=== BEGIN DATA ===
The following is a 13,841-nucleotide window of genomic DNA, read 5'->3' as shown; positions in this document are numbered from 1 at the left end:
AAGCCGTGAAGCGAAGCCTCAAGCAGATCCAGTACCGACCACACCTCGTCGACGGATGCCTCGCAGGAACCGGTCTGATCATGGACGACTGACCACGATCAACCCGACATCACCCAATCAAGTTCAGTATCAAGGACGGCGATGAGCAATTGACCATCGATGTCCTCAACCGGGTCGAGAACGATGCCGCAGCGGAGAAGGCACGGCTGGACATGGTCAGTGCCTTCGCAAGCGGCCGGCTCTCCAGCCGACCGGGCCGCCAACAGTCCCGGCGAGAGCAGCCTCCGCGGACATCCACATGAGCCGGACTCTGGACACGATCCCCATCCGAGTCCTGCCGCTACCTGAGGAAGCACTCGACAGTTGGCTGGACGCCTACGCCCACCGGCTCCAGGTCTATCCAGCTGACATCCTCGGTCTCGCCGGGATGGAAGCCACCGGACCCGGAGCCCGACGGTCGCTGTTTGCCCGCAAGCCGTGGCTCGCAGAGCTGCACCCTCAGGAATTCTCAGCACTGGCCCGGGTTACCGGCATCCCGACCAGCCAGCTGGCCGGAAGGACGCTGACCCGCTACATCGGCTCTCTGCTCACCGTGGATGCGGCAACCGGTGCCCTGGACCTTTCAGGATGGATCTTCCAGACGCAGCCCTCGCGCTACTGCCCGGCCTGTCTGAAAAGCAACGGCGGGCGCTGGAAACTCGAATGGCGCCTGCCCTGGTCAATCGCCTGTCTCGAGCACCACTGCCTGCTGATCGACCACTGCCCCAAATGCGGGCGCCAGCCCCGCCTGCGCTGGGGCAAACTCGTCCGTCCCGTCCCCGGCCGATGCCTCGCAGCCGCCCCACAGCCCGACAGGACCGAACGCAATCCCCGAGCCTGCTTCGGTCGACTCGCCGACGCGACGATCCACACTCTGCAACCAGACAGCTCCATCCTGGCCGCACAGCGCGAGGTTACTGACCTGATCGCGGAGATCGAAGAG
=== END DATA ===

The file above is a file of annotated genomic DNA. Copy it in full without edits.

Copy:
The following is a 13,841-nucleotide window of genomic DNA, read 5'->3' as shown; positions in this document are numbered from 1 at the left end:
AAGCCGTGAAGCGAAGCCTCAAGCAGATCCAGTACCGACCACACCTCGTCGACGGATGCCTCGCAGGAACCGGTCTGATCATGGACGACTGACCACGATCAACCCGACATCACCCAATCAAGTTCAGTATCAAGGACGGCGATGAGCAATTGACCATCGATGTCCTCAACCGGGTCGAGAACGATGCCGCAGCGGAGAAGGCACGGCTGGACATGGTCAGTGCCTTCGCAAGCGGCCGGCTCTCCAGCCGACCGGGCCGCCAACAGTCCCGGCGAGAGCAGCCTCCGCGGACATCCACATGAGCCGGACTCTGGACACGATCCCCATCCGAGTCCTGCCGCTACCTGAGGAAGCACTCGACAGTTGGCTGGACGCCTACGCCCACCGGCTCCAGGTCTATCCAGCTGACATCCTCGGTCTCGCCGGGATGGAAGCCACCGGACCCGGAGCCCGACGGTCGCTGTTTGCCCGCAAGCCGTGGCTCGCAGAGCTGCACCCTCAGGAATTCTCAGCACTGGCCCGGGTTACCGGCATCCCGACCAGCCAGCTGGCCGGAAGGACGCTGACCCGCTACATCGGCTCTCTGCTCACCGTGGATGCGGCAACCGGTGCCCTGGACCTTTCAGGATGGATCTTCCAGACGCAGCCCTCGCGCTACTGCCCGGCCTGTCTGAAAAGCAACGGCGGGCGCTGGAAACTCGAATGGCGCCTGCCCTGGTCAATCGCCTGTCTCGAGCACCACTGCCTGCTGATCGACCACTGCCCCAAATGCGGGCGCCAGCCCCGCCTGCGCTGGGGCAAACTCGTCCGTCCCGTCCCCGGCCGATGCCTCGCAGCCGCCCCACAGCCCGACAGGACCGAACGCAATCCCCGAGCCTGCTTCGGTCGACTCGCCGACGCGACGATCCACACTCTGCAACCAGACAGCTCCATCCTGGCCGCACAGCGCGAGGTTACTGACCTGATCGCGGAGATCGAAGAG